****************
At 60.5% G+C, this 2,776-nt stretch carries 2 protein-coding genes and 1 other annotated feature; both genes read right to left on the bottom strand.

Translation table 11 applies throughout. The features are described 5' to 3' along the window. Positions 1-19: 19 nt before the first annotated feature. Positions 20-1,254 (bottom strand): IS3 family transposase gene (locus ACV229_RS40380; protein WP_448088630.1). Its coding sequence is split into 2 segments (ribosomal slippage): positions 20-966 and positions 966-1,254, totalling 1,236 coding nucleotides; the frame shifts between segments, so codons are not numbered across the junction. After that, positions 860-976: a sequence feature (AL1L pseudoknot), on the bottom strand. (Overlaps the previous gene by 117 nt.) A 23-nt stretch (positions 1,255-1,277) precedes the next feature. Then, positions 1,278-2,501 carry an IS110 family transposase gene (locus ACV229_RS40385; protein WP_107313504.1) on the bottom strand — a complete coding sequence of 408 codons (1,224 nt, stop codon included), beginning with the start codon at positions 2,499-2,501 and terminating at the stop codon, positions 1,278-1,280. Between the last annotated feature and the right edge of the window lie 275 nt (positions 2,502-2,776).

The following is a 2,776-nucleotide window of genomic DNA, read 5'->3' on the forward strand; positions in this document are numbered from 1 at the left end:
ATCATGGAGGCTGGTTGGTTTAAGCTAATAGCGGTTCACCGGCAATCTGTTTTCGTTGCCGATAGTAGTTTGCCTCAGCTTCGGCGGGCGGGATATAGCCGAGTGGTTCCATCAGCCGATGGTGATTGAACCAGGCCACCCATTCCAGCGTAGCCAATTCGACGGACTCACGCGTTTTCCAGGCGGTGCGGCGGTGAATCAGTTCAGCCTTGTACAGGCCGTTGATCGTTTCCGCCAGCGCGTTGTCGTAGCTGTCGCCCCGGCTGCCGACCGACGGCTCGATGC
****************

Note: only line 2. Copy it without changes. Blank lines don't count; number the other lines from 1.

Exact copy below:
Translation table 11 applies throughout. The features are described 5' to 3' along the window. Positions 1-19: 19 nt before the first annotated feature. Positions 20-1,254 (bottom strand): IS3 family transposase gene (locus ACV229_RS40380; protein WP_448088630.1). Its coding sequence is split into 2 segments (ribosomal slippage): positions 20-966 and positions 966-1,254, totalling 1,236 coding nucleotides; the frame shifts between segments, so codons are not numbered across the junction. After that, positions 860-976: a sequence feature (AL1L pseudoknot), on the bottom strand. (Overlaps the previous gene by 117 nt.) A 23-nt stretch (positions 1,255-1,277) precedes the next feature. Then, positions 1,278-2,501 carry an IS110 family transposase gene (locus ACV229_RS40385; protein WP_107313504.1) on the bottom strand — a complete coding sequence of 408 codons (1,224 nt, stop codon included), beginning with the start codon at positions 2,499-2,501 and terminating at the stop codon, positions 1,278-1,280. Between the last annotated feature and the right edge of the window lie 275 nt (positions 2,502-2,776).